"Laptop computers and portable technology have changed the way we do business. With portable equipment, we are now able to work away from our primary office in a temporary or more comfortable location. We now have the luxury of working in a secondary or off-site office, while traveling, from the comfort of our home, and while lounging on the couch. However, in spite of their many benefits, portable computers, by their nature, increase the risk of developing repetitive strain injuries.
* The keyboard and screen are attached in one unit. Because they are unable to be adjusted independently, an ergonomic compromise is created on positioning and comfort of either the neck or the arm.
* Laptops are often used in cramped spaces compromising posture.
* Laptop keys are smaller than traditional, desk-top keyboards causing the potential for increased hand and finger strain.
* Laptop screens are typically smaller than standard causing potential eye strain.
* It is harder to adjust the laptop screen to reduce glare.
* Portable equipment is heavy to carry.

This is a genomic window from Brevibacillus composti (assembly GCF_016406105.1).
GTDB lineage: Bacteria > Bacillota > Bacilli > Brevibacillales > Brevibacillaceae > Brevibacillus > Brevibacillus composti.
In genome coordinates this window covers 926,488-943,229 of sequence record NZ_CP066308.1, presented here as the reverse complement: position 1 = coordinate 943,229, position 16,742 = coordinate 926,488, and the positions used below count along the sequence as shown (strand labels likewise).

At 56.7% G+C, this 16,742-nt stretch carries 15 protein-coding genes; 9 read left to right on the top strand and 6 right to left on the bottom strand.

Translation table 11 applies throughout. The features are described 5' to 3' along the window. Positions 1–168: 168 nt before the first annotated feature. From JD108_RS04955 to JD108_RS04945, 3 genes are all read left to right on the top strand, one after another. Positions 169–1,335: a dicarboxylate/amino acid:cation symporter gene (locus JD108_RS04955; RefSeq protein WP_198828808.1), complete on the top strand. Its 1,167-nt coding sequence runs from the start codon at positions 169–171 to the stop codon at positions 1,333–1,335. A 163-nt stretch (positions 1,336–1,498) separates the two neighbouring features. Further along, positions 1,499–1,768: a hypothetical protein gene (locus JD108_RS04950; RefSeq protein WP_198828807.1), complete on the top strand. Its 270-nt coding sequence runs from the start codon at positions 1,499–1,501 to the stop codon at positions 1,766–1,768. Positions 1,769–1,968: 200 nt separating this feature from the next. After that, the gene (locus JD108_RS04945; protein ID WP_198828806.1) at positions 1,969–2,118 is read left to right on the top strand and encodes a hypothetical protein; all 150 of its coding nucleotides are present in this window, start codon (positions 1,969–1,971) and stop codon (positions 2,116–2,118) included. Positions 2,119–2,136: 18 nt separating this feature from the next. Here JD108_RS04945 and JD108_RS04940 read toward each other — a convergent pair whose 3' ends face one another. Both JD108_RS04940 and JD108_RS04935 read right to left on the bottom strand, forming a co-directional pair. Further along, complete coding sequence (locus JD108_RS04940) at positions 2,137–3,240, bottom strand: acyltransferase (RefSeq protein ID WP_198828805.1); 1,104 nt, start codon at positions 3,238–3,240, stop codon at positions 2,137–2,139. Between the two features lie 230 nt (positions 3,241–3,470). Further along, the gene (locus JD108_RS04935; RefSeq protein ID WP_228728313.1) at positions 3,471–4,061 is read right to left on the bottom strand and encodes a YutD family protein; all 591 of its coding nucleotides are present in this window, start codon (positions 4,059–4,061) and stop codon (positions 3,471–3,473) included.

These shortfalls create the risk for pain, aching and muscular fatigue in the neck, shoulders, back, elbows, wrists and hands. They also create the potential for eye strain, headaches, numbness and tingling in the arms.
Putting these simple ergonomic adjustments into practice can help you reduce the risk of developing injuries while working on your laptop.
* Stretch often.
* Be aware of posture.
* Take frequent breaks, every 20-30 minutes if possible.
* Change your position often.
* Switch the laptop position from the lap to the table every 30 minutes.
o Putting the laptop in your lap will relax your shoulders.
o Putting it on the table will relax the neck and reduce eyestrain.
* Limit the peripherals you carry to the bare essentials to reduce the weight you carry.
* Use a carrier with padded straps and frequently change the shoulder that the bag is carried on; or use a backpack with both straps over the shoulders to distribute the weight; better still, use a carrier with wheels.
* Follow standard ergonomic positioning for a keyboard as closely as possible.
o Keep the wrists neutral.
o Keep the elbows open to 90 degrees or slightly greater.
o The ears, shoulders and elbows should be in vertical alignment.
o The shoulders should be relaxed. Do not round shoulders forward or hunch them up towards the ears.
o The head and neck should be relaxed. Do not let head drop forward out of alignment with shoulders." (Continued via BellaOnline) [Ergonomics Resources]